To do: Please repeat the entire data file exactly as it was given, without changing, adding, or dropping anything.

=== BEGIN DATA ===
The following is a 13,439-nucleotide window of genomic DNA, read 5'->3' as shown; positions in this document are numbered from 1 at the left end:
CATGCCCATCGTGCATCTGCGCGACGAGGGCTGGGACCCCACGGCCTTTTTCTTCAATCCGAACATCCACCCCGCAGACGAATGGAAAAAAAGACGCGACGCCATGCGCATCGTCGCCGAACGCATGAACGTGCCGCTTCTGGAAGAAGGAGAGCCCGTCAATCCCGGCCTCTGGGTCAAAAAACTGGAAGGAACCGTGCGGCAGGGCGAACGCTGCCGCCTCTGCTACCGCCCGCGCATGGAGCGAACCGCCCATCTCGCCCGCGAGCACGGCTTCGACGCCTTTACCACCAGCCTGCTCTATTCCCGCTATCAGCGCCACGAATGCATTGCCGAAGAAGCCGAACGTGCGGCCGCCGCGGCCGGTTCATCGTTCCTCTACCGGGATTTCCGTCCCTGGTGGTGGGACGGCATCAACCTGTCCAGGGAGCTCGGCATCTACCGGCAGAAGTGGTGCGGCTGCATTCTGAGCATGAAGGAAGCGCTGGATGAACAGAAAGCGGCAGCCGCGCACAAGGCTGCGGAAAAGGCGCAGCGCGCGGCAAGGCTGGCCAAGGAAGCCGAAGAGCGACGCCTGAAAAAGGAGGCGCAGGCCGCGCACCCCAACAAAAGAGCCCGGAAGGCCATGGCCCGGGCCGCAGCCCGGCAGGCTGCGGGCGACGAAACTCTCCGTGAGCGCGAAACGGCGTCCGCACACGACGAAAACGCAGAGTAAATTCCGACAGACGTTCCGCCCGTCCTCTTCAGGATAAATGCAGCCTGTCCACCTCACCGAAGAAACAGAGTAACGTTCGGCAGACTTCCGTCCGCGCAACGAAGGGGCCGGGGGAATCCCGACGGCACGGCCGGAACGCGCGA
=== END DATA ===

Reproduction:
The following is a 13,439-nucleotide window of genomic DNA, read 5'->3' as shown; positions in this document are numbered from 1 at the left end:
CATGCCCATCGTGCATCTGCGCGACGAGGGCTGGGACCCCACGGCCTTTTTCTTCAATCCGAACATCCACCCCGCAGACGAATGGAAAAAAAGACGCGACGCCATGCGCATCGTCGCCGAACGCATGAACGTGCCGCTTCTGGAAGAAGGAGAGCCCGTCAATCCCGGCCTCTGGGTCAAAAAACTGGAAGGAACCGTGCGGCAGGGCGAACGCTGCCGCCTCTGCTACCGCCCGCGCATGGAGCGAACCGCCCATCTCGCCCGCGAGCACGGCTTCGACGCCTTTACCACCAGCCTGCTCTATTCCCGCTATCAGCGCCACGAATGCATTGCCGAAGAAGCCGAACGTGCGGCCGCCGCGGCCGGTTCATCGTTCCTCTACCGGGATTTCCGTCCCTGGTGGTGGGACGGCATCAACCTGTCCAGGGAGCTCGGCATCTACCGGCAGAAGTGGTGCGGCTGCATTCTGAGCATGAAGGAAGCGCTGGATGAACAGAAAGCGGCAGCCGCGCACAAGGCTGCGGAAAAGGCGCAGCGCGCGGCAAGGCTGGCCAAGGAAGCCGAAGAGCGACGCCTGAAAAAGGAGGCGCAGGCCGCGCACCCCAACAAAAGAGCCCGGAAGGCCATGGCCCGGGCCGCAGCCCGGCAGGCTGCGGGCGACGAAACTCTCCGTGAGCGCGAAACGGCGTCCGCACACGACGAAAACGCAGAGTAAATTCCGACAGACGTTCCGCCCGTCCTCTTCAGGATAAATGCAGCCTGTCCACCTCACCGAAGAAACAGAGTAACGTTCGGCAGACTTCCGTCCGCGCAACGAAGGGGCCGGGGGAATCCCGACGGCACGGCCGGAACGCGCGA